FIELD OF THE INVENTION

[0001]
The present invention relates generally to interleaving and in particular, to a method and apparatus for interleaving within a communication system.
BACKGROUND OF THE INVENTION

[0002]
Communication systems take many forms. In general, the purpose of a communication system is to transmit informationbearing signals from a source, located at one point, to a user destination, located at another point some distance away. A communication system generally consists of three basic components: transmitter, channel, and receiver. The transmitter has the function of processing the message signal into a form suitable for transmission over the channel. This processing of the message signal is referred to as modulation. The function of the channel is to provide a physical connection between the transmitter output and the receiver input. The function of the receiver is to process the received signal so as to produce an estimate of the original message signal. This processing of the received signal is referred to as demodulation.

[0003]
Analog and digital transmission methods are used to transmit a message signal over the communication channel. The use of digital methods offers several operational advantages over analog methods, including but not limited to: increased immunity to channel noise and interference, flexible operation of the system, common format for the transmission of different kinds of message signals, improved security of communication through the use of encryption and increased capacity.

[0004]
With digital communication, user information such as speech is encoded into sequences of binary information symbols. This encoding is convenient for modulation and is easily errorcorrection coded for transmission over a potentially degrading communication channel. In order to deliver reliable information in a noisy environment, many techniques (e.g., convolutional encoding, interleaving at the symbol level, . . . , etc.) are utilized to improve the quality of the demodulated signal. Although these techniques greatly improve the reliability of information transmitted, situations exist where current techniques are inadequate to provide reliable information in noisy environments. An example of this is the convolutional turbo code (CTC) in the orthogonal frequency division multiple access (OFDMA) mode of IEEE 802.16. The turbo interleaver of the CTC uses an almost regular permutation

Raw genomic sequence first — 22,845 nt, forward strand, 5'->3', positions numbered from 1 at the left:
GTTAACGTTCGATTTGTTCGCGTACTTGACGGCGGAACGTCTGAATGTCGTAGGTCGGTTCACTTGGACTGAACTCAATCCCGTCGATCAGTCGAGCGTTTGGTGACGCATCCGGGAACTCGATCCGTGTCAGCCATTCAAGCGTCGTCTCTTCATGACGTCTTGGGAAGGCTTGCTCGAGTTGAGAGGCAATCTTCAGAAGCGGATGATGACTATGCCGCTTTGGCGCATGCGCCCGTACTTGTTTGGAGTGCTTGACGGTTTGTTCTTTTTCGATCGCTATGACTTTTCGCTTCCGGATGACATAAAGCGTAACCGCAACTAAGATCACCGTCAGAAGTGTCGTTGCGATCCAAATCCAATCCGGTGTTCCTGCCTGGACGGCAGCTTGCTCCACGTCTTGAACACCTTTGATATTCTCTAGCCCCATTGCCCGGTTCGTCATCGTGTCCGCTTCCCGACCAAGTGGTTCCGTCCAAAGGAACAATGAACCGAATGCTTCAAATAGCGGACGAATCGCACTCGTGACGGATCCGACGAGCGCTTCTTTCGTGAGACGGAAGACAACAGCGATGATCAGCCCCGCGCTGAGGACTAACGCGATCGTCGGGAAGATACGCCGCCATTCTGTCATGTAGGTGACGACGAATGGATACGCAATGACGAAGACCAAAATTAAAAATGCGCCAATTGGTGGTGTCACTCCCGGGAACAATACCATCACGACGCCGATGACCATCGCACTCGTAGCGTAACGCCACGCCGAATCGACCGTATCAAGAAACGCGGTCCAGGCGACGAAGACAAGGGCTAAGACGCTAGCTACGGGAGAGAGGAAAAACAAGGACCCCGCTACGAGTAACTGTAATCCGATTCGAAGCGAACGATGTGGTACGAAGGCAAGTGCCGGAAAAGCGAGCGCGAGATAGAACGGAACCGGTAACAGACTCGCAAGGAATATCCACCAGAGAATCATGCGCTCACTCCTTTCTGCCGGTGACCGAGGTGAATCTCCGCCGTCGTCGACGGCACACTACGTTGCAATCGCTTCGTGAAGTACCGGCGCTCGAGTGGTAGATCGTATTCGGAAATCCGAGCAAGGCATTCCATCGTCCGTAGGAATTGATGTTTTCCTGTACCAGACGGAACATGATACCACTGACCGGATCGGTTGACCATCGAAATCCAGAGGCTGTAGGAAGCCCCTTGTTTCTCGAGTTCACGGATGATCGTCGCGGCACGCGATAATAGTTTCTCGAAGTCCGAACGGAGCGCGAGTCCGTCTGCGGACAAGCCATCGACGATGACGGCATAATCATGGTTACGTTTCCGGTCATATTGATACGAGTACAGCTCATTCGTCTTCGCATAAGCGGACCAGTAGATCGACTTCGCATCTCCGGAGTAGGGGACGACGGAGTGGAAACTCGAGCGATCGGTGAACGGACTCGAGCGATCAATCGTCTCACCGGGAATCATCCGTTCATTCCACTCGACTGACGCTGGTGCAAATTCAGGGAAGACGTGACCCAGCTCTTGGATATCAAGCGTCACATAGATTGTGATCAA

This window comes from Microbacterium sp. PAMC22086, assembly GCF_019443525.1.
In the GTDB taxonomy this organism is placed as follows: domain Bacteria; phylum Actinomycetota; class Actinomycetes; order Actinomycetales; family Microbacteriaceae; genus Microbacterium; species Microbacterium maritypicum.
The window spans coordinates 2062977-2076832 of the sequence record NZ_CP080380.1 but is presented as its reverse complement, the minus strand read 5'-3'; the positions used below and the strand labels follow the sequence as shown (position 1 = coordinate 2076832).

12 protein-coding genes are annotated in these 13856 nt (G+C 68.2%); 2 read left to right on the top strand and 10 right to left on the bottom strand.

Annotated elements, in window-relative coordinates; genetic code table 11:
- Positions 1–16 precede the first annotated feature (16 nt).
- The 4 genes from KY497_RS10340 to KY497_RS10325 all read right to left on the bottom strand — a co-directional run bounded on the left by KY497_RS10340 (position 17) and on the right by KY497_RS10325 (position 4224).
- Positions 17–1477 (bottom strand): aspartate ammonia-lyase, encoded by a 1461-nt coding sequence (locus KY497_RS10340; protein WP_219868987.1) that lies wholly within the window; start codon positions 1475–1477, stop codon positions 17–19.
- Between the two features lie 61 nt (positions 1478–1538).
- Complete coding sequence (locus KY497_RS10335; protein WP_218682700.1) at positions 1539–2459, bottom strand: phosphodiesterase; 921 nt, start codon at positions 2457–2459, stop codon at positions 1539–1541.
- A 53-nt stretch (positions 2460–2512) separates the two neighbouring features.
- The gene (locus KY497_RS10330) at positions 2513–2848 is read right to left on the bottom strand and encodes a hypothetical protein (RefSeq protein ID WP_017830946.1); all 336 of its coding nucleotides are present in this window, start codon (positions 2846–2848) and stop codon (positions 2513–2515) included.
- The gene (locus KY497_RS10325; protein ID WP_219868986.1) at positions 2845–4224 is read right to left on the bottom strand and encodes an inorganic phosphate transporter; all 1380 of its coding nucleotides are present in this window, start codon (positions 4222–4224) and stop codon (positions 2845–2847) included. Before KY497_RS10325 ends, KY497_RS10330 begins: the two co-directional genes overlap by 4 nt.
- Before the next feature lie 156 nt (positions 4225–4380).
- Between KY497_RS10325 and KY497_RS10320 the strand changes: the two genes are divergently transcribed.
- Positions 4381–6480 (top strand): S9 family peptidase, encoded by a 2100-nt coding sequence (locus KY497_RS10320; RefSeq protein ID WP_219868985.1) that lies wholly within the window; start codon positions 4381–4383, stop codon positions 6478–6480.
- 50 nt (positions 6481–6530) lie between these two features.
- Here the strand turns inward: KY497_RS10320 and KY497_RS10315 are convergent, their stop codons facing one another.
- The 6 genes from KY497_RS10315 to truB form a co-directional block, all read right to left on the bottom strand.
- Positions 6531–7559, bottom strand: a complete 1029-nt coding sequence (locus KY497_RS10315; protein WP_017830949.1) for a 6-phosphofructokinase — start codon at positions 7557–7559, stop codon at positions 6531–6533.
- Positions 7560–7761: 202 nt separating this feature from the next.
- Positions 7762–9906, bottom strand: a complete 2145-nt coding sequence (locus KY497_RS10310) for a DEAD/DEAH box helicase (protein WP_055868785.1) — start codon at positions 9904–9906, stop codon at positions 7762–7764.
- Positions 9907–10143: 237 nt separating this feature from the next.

P(j)=(P _{0} j+d(j))mod N (1)
where 0≦j≦N−1 is the sequential index, P(j) is the permuted index, N is the information block size in bit couples, P_{0 }is a number that is relatively prime to N, and d(j) is a dither vector. For example, in IEEE 802.16 d(j) assumes the form
$\begin{array}{cc}d\left(j\right)=\{\begin{array}{cc}1,& j\text{\hspace{1em}}\mathrm{mod}\text{\hspace{1em}}4=0\\ 1+N/2+{P}_{1}& j\mathrm{mod}\text{\hspace{1em}}4=1\\ 1+{P}_{2}& j\mathrm{mod}\text{\hspace{1em}}4=2\\ 1+N/2+{P}_{3}& j\mathrm{mod}\text{\hspace{1em}}4=3\end{array}& \left(2\right)\end{array}$
for 0≦j≦N−1. Equations (1) and (2) are equivalent to the following pseudocode:

[0005]
for j=0, . . . , N−1

 switch j mod 4:
 case 0: P(j)=(P_{0}j+1) mod N
 case 1: P(j)=(P _{0}j+1+N/2+P_{1}) mod N
 case 2: P(j)=(P_{0}j+1+P_{2}) mod N
 case 3: P(j)=(P_{0}j+1+N/2+P_{3}) mod N.

[0011]
In general, the values of P
_{0}, P
_{1}, P
_{2}, and P
_{3 }depend on N. Some prior art values for blocks of size 120, 240, 360, 480, and 600 bytes are listed in the following table.
 
 
 Data block      
 size (bytes)  N  P_{0}  P_{1}  P_{2}  P_{3} 
 

 120  480  13  240  120  180 
 240  960  13  480  240  720 
 360  1440  17  720  360  540 
 480  1920  17  960  480  1440 
 600  2400  17  1200  600  1800 
 
When the values of P
_{0}, P
_{1}, P
_{2}, and P
_{3 }for each N are properly designed, the code performance will improve with increasing block size. Furthermore, no error floor will be discernable above a block error rate of 10
^{−4}. An error floor is a sudden decrease in the slope of the curve of the logarithm of the block error rate versus signaltonoise ratio. Unfortunately, the performance of the CTC with the prior art parameters given in the previous table displays the opposite. With these parameters, the code performance degrades with increasing block size and a distinct error floor is present above a block error rate of 10
^{−4}. Consequently there exists a need for a method and apparatus for interleaving that alleviates the abovementioned problems.
BRIEF DESCRIPTION OF THE DRAWINGS

[0012]
FIG. 1 is a block diagram of a transmitter.

[0013]
FIG. 2 is a flow chart showing operation of the interleaver of FIG. 1.